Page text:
Can Your Workforce Thrive on a New ERP?

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New software – specifically an enterprise resource planning (ERP) system like SAP Business One – is a big deal. The potential impact on your business is tremendous:

  • Service your customer better
  • Get accurate information quickly
  • Monitor financial health and KPIs
  • Plan for growth

The capabilities and benefits are all there – assuming you’ve chosen the right system (and that's a different blog). This impact is only limited by the adaptation of your workforce (users). Do your users have the a) willingness to change and b) right skill sets?

Buy-in is when your users accept a project and actively participate in ensuring its success. This is essential for adopting and benefiting from a new ERP.

Here are some warning signs that change may be a problem.

People Hold on to Old Systems

People have routines. Perhaps they’ve done their jobs the same way for years. And despite what new software might provide to make their jobs easier, they may see no reason to change.

Changing how you do business – by streamlining and automating processes – can make employees doubt their roles, capabilities, and job security. Less computer-savvy employees may worry about their ability to learn a new system. And the necessary time, energy, and list of things to learn may feel overwhelming.

Job Responsibilities May Expand

Transferring to an ERP system includes long-term structural transformation. There could be a significant impact on virtually every business function, workflow, process, department, and employee. It’s unlikely that users’ jobs will stay the same. Some may not welcome more, or different, responsibilities.

Here are some warning signs that skill sets may be a problems.

Take a Hard Look - Do Your Users Have the Skill Sets to Recognize the Value Provided by an ERP?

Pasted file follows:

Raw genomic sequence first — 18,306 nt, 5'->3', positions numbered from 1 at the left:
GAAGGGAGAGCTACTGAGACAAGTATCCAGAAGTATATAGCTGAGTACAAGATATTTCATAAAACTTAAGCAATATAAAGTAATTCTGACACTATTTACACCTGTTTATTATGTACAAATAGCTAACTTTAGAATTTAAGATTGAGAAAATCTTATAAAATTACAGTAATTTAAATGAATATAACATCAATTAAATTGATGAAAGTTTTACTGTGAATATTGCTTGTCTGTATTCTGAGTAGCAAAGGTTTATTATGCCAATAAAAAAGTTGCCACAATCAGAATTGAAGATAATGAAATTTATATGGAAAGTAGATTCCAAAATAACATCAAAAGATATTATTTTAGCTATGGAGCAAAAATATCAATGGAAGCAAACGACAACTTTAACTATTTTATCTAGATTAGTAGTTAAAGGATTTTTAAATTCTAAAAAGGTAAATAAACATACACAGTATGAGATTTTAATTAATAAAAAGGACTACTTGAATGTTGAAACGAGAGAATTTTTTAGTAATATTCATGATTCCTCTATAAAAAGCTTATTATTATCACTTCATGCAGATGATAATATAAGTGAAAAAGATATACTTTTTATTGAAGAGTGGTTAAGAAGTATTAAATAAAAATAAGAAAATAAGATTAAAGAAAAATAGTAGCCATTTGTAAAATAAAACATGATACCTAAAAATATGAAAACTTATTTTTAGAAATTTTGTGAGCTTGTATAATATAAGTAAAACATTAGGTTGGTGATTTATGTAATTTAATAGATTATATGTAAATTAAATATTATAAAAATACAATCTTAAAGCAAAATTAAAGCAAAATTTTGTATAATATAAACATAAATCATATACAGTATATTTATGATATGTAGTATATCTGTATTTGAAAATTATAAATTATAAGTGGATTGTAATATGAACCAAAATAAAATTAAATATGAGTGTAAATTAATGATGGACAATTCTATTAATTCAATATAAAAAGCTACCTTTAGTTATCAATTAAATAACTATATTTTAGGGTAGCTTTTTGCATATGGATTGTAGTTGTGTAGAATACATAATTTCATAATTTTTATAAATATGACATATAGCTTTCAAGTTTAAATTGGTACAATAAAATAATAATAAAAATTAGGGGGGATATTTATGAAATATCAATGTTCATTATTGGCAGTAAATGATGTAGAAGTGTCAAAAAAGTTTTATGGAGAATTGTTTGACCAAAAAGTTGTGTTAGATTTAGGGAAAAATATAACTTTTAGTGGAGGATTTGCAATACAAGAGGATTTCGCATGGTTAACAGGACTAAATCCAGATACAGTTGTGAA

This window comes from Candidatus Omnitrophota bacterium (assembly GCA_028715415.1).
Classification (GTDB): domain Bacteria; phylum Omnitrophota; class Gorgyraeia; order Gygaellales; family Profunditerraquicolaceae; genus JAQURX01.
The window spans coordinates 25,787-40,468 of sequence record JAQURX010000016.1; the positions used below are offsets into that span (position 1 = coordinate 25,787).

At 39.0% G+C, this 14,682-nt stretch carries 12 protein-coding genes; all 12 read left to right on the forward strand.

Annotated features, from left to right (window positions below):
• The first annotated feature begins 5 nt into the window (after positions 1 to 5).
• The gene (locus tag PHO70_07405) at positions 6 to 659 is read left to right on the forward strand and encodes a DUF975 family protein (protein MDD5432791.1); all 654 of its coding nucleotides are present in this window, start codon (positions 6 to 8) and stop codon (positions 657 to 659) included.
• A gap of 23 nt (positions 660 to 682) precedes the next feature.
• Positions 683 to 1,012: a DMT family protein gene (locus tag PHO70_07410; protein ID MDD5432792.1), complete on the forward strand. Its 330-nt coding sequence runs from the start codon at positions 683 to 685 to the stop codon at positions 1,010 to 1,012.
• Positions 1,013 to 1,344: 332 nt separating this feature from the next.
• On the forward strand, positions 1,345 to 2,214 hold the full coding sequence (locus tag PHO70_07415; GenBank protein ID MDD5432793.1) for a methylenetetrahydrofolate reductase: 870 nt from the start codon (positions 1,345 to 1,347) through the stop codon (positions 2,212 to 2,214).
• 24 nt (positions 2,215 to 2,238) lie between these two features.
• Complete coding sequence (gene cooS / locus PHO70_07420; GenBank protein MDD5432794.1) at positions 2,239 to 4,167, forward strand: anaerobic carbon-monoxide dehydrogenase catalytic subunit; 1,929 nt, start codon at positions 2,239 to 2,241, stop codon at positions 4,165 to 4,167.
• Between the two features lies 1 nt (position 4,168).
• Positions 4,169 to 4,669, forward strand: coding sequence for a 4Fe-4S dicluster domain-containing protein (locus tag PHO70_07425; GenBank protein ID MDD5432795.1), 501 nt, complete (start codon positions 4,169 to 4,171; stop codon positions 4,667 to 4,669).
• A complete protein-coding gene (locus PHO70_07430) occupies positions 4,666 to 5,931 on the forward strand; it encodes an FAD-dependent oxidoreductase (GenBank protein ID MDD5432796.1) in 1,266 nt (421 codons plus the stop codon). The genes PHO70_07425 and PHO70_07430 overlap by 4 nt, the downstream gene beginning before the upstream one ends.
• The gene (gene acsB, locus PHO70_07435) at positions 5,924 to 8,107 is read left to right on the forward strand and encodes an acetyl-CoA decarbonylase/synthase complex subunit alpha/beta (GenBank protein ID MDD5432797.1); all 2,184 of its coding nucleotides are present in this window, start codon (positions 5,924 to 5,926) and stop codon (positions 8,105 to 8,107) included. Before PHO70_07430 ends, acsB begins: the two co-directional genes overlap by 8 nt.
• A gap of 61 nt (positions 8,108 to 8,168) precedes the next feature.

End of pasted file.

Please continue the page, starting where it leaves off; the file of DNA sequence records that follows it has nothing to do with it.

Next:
New systems can handle both automation and traditional best practices. It’s a mistake not to explore new features and associated benefits. Remember, your competition has! It’s also a mistake to expect your users to readily adapt to new ways. Concepts that have traditionally been in ERP systems, like costing methods, GAAP-compliant Financials, lot traceability, landed cost, material planning, shop floor data collection, may be unfamiliar. If users understand, that’s ideal. If they don’t but can be taught, that’s manageable. If they’re lost and won’t tell you, that’s a problem. In a rapidly changing world, it’s only going to get worse. Systems are becoming more sophisticated with technologies like IOT and Block Chain.

So – Can Users Thrive?

Again, employee buy-in and participation are vital to a successful ERP implementation. Users should be encouraged throughout the process. Here’s a short list of things to observe

  • Are users trying to make the solution work? Leading, following, or getting out of the way.
  • Do users explore new features, documentation, user groups, YouTube videos, etc.?
  • Are users enrolled in accounting or APICs classes and continuing education?
  • Have users pursued certification?
  • Are users talking productively among themselves about the new system?
  • Have you (as an owner/ leader) been encouraging them and expressing the expected value from the new ERP?

The value you’ll gain from an ERP system far outweighs the cost, disruption, and effort involved in the implementation. So, create an environment for users to thrive! As you consider new ERP, the Acuity team is here to support you.

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Joseph Timmins

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